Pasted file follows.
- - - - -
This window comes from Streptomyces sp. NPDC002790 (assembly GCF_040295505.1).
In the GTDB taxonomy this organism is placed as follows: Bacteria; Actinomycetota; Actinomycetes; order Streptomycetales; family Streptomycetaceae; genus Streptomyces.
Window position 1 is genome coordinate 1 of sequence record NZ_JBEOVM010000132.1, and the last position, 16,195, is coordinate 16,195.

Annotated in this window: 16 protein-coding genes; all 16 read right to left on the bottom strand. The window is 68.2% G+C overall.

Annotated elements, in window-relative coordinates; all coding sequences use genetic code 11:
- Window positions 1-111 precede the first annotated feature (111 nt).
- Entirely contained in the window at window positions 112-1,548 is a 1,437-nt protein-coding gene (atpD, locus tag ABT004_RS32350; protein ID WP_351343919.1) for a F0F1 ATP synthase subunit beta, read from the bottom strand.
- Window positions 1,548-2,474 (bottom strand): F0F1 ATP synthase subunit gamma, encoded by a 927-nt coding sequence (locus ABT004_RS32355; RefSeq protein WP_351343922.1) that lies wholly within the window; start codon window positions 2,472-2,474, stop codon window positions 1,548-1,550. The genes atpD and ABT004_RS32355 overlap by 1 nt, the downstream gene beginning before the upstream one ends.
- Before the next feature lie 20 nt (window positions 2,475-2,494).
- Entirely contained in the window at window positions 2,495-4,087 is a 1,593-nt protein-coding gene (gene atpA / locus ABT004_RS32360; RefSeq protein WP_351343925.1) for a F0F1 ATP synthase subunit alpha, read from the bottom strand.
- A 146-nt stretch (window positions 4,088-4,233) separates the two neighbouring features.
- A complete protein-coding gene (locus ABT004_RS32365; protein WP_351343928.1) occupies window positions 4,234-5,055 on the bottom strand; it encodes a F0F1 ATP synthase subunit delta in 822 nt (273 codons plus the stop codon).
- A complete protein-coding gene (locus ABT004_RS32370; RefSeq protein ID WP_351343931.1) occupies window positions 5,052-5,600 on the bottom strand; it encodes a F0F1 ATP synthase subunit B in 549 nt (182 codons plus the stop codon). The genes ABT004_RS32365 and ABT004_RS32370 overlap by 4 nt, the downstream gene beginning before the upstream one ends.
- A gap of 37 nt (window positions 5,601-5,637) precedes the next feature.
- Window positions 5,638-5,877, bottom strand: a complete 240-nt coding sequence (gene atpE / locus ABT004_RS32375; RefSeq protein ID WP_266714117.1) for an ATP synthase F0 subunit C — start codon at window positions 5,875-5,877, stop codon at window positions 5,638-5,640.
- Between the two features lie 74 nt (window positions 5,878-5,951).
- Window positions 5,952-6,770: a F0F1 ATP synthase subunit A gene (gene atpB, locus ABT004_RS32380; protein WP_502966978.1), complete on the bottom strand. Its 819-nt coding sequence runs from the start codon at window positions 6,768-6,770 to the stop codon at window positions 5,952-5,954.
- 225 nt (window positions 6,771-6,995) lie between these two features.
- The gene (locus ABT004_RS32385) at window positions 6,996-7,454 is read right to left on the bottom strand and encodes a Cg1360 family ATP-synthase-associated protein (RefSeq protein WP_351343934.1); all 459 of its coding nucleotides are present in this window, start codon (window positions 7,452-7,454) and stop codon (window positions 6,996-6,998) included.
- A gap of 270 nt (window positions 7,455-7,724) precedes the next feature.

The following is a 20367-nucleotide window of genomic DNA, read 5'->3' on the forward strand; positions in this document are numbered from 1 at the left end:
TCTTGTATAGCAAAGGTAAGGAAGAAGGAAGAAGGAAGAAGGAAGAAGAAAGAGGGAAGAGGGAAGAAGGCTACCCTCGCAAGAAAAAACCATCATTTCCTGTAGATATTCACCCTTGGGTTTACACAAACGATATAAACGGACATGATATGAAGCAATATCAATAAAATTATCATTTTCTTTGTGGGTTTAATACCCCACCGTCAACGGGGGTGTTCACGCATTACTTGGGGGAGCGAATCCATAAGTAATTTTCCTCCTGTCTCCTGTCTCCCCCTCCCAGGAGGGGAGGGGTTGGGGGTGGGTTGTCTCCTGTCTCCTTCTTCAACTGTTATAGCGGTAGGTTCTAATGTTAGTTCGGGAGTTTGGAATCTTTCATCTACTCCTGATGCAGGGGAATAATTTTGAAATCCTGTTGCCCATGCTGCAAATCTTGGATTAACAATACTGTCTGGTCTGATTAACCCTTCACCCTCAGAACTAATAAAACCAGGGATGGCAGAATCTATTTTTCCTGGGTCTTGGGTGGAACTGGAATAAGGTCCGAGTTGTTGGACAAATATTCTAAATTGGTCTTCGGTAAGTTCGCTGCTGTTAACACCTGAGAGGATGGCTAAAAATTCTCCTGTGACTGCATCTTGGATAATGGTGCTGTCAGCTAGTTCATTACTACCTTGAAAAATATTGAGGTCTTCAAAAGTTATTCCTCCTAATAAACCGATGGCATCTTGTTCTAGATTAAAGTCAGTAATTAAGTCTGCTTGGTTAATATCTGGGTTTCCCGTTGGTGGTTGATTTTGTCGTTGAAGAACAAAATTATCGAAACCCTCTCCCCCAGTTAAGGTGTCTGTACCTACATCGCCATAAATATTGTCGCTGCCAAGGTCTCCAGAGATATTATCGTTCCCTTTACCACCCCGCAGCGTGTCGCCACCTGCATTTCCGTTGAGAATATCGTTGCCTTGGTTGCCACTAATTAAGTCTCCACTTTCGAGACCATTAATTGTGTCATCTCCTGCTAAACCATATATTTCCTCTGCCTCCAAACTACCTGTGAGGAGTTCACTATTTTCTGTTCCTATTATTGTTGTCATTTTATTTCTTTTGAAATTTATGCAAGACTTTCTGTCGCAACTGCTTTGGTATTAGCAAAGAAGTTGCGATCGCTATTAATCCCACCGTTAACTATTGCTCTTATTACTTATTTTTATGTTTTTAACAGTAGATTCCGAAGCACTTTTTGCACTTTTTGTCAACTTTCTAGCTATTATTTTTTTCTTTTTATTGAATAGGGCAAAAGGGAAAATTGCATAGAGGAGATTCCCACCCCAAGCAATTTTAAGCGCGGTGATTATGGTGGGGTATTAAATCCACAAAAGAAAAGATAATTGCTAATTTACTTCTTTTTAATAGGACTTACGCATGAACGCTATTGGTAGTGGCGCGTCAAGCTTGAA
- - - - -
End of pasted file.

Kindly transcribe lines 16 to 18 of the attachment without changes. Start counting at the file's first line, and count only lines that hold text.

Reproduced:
- Between the two features lie 74 nt (window positions 5,878-5,951).
- Window positions 5,952-6,770: a F0F1 ATP synthase subunit A gene (gene atpB, locus ABT004_RS32380; protein WP_502966978.1), complete on the bottom strand. Its 819-nt coding sequence runs from the start codon at window positions 6,768-6,770 to the stop codon at window positions 5,952-5,954.
- 225 nt (window positions 6,771-6,995) lie between these two features.